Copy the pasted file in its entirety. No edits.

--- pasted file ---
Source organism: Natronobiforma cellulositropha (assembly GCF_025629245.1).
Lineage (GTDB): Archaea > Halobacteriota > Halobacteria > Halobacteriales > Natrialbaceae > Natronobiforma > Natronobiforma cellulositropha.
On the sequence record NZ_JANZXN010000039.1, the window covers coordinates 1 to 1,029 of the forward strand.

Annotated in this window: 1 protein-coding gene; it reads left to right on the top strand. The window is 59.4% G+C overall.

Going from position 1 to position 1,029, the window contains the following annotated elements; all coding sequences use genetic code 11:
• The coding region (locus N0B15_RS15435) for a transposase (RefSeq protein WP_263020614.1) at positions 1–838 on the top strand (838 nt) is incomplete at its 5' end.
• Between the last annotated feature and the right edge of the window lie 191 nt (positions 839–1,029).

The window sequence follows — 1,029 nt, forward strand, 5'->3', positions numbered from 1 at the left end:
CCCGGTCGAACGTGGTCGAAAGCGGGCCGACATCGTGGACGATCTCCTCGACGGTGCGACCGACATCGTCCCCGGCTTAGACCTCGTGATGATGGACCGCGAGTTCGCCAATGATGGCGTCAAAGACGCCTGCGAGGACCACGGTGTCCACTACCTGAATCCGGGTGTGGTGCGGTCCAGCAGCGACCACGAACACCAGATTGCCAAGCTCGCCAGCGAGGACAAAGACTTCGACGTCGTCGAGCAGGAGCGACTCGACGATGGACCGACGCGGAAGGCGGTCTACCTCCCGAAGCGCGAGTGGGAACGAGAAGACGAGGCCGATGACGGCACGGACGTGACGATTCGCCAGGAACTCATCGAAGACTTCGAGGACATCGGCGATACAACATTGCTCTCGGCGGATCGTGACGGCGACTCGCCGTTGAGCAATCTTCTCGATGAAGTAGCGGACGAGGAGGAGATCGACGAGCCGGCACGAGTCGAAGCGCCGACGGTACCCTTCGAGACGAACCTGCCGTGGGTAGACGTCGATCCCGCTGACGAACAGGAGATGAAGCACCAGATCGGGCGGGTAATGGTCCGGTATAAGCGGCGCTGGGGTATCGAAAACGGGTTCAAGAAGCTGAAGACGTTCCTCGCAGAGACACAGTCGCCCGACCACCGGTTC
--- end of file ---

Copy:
Source organism: Natronobiforma cellulositropha (assembly GCF_025629245.1).
Lineage (GTDB): Archaea > Halobacteriota > Halobacteria > Halobacteriales > Natrialbaceae > Natronobiforma > Natronobiforma cellulositropha.
On the sequence record NZ_JANZXN010000039.1, the window covers coordinates 1 to 1,029 of the forward strand.

Annotated in this window: 1 protein-coding gene; it reads left to right on the top strand. The window is 59.4% G+C overall.

Going from position 1 to position 1,029, the window contains the following annotated elements; all coding sequences use genetic code 11:
• The coding region (locus N0B15_RS15435) for a transposase (RefSeq protein WP_263020614.1) at positions 1–838 on the top strand (838 nt) is incomplete at its 5' end.
• Between the last annotated feature and the right edge of the window lie 191 nt (positions 839–1,029).

The window sequence follows — 1,029 nt, forward strand, 5'->3', positions numbered from 1 at the left end:
CCCGGTCGAACGTGGTCGAAAGCGGGCCGACATCGTGGACGATCTCCTCGACGGTGCGACCGACATCGTCCCCGGCTTAGACCTCGTGATGATGGACCGCGAGTTCGCCAATGATGGCGTCAAAGACGCCTGCGAGGACCACGGTGTCCACTACCTGAATCCGGGTGTGGTGCGGTCCAGCAGCGACCACGAACACCAGATTGCCAAGCTCGCCAGCGAGGACAAAGACTTCGACGTCGTCGAGCAGGAGCGACTCGACGATGGACCGACGCGGAAGGCGGTCTACCTCCCGAAGCGCGAGTGGGAACGAGAAGACGAGGCCGATGACGGCACGGACGTGACGATTCGCCAGGAACTCATCGAAGACTTCGAGGACATCGGCGATACAACATTGCTCTCGGCGGATCGTGACGGCGACTCGCCGTTGAGCAATCTTCTCGATGAAGTAGCGGACGAGGAGGAGATCGACGAGCCGGCACGAGTCGAAGCGCCGACGGTACCCTTCGAGACGAACCTGCCGTGGGTAGACGTCGATCCCGCTGACGAACAGGAGATGAAGCACCAGATCGGGCGGGTAATGGTCCGGTATAAGCGGCGCTGGGGTATCGAAAACGGGTTCAAGAAGCTGAAGACGTTCCTCGCAGAGACACAGTCGCCCGACCACCGGTTC